A new wave of chick lit has been on a consistent rise in recent times: the new genre trend, launched in 2012 by publishing phenomenon Gone Girl, subverts the “happily ever after” trademark formula and exposes the dark and conflicting sides of the most intimate of relationships – the holy matrimony. With a focus on the dysfunctional aspects of husband-wife dynamics, Gillian Flynn‘s wildly popular novel and a number of other successful forays into the complex territory of the psychological thriller genre (The Husband’s Secret by Liane Moriarty, The Silent Wife by A.S.A. Harrison, Before I Go To Sleep by S. J. Watson, How To Be A Good Wife by Emma Chapman, Before We Met by Lucie Whitehouse, etc.) target a predominantly female readership with tales of secretive husbands, deception and lies, intimate betrayals and conflicts that shake the foundations of the domestic walls and the sanctity of seemingly perfect marriages.
Bringing to the surface of a fictional mirror a fear that reflects a profound shift of values and habits in our modern society, the current enthusiasm for “chick noir” and “marriage thrillers” explores, with a range of nuances that vary from dry cynicism to dark comedy and family drama, the idea that our nearest life-partner may not be what he seems. Along these lines, The Idea Of Him (William Morrow, April 2014) by New York Times bestselling author, Holly Peterson, represents an interesting variation on the ‘marriage thriller’ theme.
Allie Crawford has the life she always dreamed of—she’s number two at a high-profile P.R. firm; she has two kids she adores; and her husband is a blend of handsome and heroic. Wade is everything she thought a man was supposed to be—he’s running a successful news-magazine and, best of all, he provides the stable yet exciting New York City life Allie believes she needs in order to feel secure and happy. But when Allie finds Wade locked in their laundry room with a stunning blonde in snakeskin sandals, a scandal ensues that flips her life on its head. And when the woman wants to befriend Allie, an old flame calls, and a new guy gets a little too close for comfort, she starts to think her marriage is more of a facade than something real. Maybe she’s fallen in love not with Wade—but with the idea of him. Captivating and seductive, told in the whip-smart voice of a woman who is working hard to keep her parenting and career on track, The Idea of Himand discovering your greatest strength through your deepest fears.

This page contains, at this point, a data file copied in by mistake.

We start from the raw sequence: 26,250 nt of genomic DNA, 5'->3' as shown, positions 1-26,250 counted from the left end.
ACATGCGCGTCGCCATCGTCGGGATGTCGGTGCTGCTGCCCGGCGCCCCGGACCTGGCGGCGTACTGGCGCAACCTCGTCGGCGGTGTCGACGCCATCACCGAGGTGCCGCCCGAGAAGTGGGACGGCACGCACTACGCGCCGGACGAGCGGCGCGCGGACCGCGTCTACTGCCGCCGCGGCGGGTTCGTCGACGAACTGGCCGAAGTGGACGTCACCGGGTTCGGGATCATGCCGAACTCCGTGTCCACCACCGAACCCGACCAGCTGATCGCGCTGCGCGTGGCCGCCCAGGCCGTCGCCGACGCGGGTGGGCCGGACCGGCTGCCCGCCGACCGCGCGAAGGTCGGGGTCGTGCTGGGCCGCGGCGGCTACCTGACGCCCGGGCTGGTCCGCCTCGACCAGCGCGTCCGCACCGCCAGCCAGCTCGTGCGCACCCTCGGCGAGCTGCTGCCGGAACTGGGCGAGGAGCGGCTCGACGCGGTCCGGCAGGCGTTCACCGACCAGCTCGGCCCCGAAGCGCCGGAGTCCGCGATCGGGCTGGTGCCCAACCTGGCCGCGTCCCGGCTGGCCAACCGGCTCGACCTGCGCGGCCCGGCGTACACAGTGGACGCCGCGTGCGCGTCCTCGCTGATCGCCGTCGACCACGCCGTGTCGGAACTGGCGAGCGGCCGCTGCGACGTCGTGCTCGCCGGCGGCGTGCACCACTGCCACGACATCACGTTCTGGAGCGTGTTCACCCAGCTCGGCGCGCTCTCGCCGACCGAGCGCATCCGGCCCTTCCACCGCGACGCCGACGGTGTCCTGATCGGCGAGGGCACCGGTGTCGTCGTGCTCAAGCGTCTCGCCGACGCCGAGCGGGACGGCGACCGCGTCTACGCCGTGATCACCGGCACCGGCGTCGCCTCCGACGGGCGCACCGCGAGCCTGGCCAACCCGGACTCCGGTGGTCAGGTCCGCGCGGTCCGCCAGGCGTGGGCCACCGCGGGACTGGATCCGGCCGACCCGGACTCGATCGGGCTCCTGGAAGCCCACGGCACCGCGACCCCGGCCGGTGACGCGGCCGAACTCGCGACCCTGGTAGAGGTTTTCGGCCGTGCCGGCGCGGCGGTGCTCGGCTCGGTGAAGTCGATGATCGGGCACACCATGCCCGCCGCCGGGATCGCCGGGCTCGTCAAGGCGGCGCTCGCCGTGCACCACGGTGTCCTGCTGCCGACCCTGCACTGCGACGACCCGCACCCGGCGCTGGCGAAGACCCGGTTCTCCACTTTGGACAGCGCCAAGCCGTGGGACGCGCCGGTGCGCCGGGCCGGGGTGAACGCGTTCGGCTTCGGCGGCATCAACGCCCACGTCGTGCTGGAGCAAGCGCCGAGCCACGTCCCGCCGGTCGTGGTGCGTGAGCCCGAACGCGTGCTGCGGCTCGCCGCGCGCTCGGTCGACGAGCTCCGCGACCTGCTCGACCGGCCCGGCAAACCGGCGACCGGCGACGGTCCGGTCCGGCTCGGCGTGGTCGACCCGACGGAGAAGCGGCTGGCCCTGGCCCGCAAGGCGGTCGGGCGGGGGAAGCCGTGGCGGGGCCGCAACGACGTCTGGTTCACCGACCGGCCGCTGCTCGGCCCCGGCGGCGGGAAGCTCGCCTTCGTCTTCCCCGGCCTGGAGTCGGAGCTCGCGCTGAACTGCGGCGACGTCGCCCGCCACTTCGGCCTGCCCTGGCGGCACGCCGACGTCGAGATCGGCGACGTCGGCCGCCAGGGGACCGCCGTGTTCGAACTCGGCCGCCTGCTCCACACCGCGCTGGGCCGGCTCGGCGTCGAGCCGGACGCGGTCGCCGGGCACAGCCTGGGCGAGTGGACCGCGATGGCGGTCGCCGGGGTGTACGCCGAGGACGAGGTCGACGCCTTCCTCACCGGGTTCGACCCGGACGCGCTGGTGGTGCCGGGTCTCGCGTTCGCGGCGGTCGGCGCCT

Peterson’s novel lacks the gloomy quality of a Flynn’s murky drama, as it is brightened by the female leads’ redemptive qualities, luminous path to self-awareness, romantic elements and glamorous setting. The disillusionment of the ‘marriage fairy tale’ is the thematic core of the former ABC News producer’s novel: the disturbing idea that our spouse could be hiding nasty secrets is pivotal in the unfolding of this suspenseful plot, but around that grassroots concept Peterson spins a riveting tale featuring high-finance schemes and stock market manipulations.
Holly Peterson is the author of the New York Times and international best seller, The Manny. She was a Contributing Editor for Newsweek and editor-at-large for Tina Brown’s Talk magazine. She was also an Emmy Award–winning producer for ABC News for more than a decade, where she covered global politics. Her writing has been published in the New York Times, Newsweek, Talk, the Daily Beast, Vogue, Harper’s Bazaar, and other publications.
One of the charities Holly most actively supports is The Bob Woodruff Foundation, the organization founded by ABC news anchor, Bob Woodruff. When the anchorman was hit by a roadside bomb during the Iraq war, his traumatic brain injuries almost killed him. His miraculous recovery inspired him and his family to give our war veterans and injured heroes access to support and resources that can help them heal and thrive after they return home. Please visit the foundation’s website to learn more about its mission.